More places to kayak in Northeast Florida
Exploring the St. Johns River by kayak from Welaka (As of 11/29/22, St. Johns River is still flooded.
Best kayaking in Northwest Florida
Favorite: Suwannee River. If you think all there is to the Suwannee River is an old song with problematic lyrics, you’re missing out on one of Florida’s greatest kayaking, canoeing and camping rivers. Full story: Suwannee River: Skip the song; but go for kayaking & camping. Also: Suwannee is one of the best canoe-camping rivers in the country. Full story: Suwannee, one of Florida’s most beautiful rivers, offers comfy screened camping on platforms
Worth discovering: Ichetucknee River in winter. The Ichetucknee is the most pristine spring run in the state. It has eight major springs, crystalline water, lush jungly vegetation plus plentiful birds and wildlife. Full story: Ichetucknee: One of Florida’s most beautiful rivers
Worth discovering: Kayaking to Atsena Otie from Cedar Key. Atsena Otie island is even older than historic Cedar Key. It’s a half-mile kayak from the town beach. You are rewarded with a sandy beach and an atmosperic historic cemetery to explore. Full story: Atsena Otie: Cedar Key’s easy, fun & scenic kayak trip to an island
More places to kayak in Northwest Florida
Best kayaking in the Panhandle
Favorite: Blackwater Creek near Milton: Blackwater River is known as the only pristine white sand bottom river in the United States. This river passes through the wild and natural lands of Blackwater State Forest all the way from the Alabama state line. There are no homes or docks on the river. The current is two to three miles per hour and the water is shallow, making it one of the easiest paddling trips you can take. Blackwater River is a series of big S curves. At every curve, there’s a sandbar – a magical spot ideal for wading, swimming, building sand castles and having picnics. In summer, the Blackwater River is a very popular tubing river. Read more at our story on kayaking near Milton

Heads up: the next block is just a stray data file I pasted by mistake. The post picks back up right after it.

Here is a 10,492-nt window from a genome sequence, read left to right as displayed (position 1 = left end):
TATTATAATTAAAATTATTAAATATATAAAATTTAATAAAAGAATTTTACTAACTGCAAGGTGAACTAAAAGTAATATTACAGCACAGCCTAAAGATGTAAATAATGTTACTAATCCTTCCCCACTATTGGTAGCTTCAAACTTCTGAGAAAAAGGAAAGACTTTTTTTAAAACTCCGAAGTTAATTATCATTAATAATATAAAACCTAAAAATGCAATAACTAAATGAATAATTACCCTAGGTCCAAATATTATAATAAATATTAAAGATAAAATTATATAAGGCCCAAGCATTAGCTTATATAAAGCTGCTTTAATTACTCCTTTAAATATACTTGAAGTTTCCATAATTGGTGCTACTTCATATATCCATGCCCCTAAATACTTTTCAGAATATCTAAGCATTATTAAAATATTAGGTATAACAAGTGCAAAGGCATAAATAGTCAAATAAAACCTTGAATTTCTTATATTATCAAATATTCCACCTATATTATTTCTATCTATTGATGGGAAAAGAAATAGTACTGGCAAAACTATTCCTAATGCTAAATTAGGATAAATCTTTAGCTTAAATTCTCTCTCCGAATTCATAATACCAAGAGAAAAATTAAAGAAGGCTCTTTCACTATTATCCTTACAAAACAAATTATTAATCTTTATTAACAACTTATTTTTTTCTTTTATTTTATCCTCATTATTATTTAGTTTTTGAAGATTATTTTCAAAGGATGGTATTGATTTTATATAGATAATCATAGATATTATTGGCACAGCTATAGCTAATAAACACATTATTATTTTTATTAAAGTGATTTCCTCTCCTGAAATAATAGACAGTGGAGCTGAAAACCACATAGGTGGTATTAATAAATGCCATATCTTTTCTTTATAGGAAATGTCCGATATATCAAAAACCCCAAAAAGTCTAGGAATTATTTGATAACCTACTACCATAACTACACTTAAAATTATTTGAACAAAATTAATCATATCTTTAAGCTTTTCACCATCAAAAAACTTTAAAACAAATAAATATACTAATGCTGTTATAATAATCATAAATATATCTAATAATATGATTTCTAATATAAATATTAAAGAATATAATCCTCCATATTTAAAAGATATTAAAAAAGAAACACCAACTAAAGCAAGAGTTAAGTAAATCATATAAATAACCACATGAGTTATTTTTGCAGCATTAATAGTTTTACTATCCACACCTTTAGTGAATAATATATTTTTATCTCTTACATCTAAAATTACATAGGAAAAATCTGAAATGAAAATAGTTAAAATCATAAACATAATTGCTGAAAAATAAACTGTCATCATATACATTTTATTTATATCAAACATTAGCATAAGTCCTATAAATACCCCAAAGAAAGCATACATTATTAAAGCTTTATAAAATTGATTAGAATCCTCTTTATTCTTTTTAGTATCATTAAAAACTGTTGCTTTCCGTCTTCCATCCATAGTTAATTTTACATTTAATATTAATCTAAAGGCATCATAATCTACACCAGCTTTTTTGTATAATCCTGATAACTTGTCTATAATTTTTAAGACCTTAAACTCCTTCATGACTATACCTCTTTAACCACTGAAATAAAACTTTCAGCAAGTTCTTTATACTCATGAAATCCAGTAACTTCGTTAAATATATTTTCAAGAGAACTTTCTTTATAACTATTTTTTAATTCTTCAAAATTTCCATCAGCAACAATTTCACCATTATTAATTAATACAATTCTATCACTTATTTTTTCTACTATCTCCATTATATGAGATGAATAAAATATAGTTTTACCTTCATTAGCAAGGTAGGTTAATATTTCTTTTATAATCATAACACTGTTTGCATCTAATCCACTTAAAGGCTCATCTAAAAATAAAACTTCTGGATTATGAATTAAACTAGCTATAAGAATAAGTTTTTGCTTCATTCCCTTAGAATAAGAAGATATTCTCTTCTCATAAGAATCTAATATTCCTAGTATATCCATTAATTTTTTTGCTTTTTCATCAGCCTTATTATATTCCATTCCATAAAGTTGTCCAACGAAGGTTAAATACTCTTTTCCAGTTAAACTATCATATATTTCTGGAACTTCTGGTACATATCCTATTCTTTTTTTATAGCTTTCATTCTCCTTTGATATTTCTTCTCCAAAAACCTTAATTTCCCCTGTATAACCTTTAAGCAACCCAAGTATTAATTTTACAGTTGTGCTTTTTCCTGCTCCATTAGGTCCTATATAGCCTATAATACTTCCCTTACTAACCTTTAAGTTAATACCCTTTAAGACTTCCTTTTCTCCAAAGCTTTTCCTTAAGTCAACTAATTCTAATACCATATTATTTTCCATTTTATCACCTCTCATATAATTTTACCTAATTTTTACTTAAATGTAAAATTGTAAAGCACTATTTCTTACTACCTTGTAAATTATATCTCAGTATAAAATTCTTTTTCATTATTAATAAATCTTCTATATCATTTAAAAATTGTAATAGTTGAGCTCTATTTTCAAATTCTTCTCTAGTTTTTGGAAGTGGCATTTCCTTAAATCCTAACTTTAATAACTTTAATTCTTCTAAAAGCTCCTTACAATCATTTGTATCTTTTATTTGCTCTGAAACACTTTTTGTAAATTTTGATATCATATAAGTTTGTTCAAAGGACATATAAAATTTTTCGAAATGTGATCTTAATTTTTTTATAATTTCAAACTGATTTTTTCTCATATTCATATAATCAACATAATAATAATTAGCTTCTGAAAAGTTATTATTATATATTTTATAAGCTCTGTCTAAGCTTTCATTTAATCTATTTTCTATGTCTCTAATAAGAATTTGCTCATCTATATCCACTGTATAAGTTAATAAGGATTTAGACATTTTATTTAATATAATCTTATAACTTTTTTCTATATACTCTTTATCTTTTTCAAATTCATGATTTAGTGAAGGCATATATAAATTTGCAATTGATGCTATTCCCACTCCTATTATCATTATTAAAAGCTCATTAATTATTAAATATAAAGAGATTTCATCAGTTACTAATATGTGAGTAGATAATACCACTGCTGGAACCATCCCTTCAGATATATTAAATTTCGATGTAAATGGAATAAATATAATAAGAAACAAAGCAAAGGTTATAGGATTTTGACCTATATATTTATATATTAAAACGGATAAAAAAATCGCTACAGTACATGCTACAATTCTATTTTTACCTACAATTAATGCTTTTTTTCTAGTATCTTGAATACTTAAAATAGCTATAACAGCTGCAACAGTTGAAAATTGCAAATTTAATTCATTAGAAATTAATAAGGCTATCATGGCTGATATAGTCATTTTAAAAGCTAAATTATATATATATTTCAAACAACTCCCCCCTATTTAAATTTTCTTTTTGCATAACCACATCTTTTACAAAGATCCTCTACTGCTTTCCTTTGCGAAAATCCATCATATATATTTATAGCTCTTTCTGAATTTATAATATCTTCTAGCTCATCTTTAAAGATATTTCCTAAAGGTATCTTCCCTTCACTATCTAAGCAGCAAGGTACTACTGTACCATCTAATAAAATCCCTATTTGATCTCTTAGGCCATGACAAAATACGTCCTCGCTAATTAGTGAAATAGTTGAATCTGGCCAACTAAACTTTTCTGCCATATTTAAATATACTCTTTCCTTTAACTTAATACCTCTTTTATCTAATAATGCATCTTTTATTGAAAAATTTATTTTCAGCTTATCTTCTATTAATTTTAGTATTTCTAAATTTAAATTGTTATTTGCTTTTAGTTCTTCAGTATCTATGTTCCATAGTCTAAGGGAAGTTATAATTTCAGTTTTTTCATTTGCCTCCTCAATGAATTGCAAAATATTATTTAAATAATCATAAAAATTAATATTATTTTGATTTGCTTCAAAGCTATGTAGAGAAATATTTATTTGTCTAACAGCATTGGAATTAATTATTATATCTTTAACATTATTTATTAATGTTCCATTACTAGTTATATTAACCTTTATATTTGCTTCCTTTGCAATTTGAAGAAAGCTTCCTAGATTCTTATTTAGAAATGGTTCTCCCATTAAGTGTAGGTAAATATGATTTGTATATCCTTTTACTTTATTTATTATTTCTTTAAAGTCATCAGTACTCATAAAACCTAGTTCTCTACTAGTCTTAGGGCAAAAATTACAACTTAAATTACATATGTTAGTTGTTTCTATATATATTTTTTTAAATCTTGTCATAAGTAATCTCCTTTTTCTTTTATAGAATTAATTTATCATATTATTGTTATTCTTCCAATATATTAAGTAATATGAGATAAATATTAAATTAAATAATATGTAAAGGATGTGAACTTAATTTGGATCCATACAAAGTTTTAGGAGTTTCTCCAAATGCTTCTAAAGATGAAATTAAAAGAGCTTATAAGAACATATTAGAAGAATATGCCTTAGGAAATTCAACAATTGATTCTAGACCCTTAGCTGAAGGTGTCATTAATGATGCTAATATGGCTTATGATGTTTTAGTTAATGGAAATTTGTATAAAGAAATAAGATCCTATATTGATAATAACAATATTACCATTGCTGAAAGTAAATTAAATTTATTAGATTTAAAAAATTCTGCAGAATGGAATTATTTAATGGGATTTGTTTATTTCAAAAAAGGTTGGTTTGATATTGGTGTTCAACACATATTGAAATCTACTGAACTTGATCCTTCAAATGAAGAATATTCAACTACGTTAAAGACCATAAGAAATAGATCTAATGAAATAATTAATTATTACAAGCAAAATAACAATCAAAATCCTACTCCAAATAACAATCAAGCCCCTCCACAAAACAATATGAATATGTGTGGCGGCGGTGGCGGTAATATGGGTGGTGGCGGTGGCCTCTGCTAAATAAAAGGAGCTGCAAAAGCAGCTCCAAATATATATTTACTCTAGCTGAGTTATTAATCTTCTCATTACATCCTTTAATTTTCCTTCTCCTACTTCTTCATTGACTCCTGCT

Worth discovering: Coldwater Creek: One of the most popular tubing and paddling rivers in the Milton area, Coldwater Creek is a swift, cold, clear stream through a beautiful quiet forest, with only a few cottages and docks along its banks. Coldwater Creek’s water is tannic orange and the bottom is largely white sand. The spring-fed river is 80 degrees year around, which means alligators don’t like it, but folks who want to cool down with tube ride in summer sure do. Read more at our story on kayaking near Milton
More places to kayak in the Panhandle
Note: There are some good paddling suggestions in our comments section for more Panhandle rivers that I haven’t explored. The Panhandle has some of the best kayaking in the state, unfortunately far from my home in Fort Lauderdale.
Did we miss your favorite? Please add suggestions in our comment field below.
Notes from the editor:
The information in this article was accurate when published but may change without notice. Confirm details when planning a trip, especially to areas hard hit by hurricanes.
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The author, Bonnie Gross, travels with her husband David Blasco, discovering off-the-beaten path places to hike, kayak, bike, swim and explore. Florida Rambler was founded in 2010 by Bonnie and fellow journalist Bob Rountree, two long-time Florida residents who have spent decades exploring the Florida outdoors. Their articles have been published in the Sun Sentinel, the Miami Herald, the Orlando Sentinel, The Guardian and Visit Florida.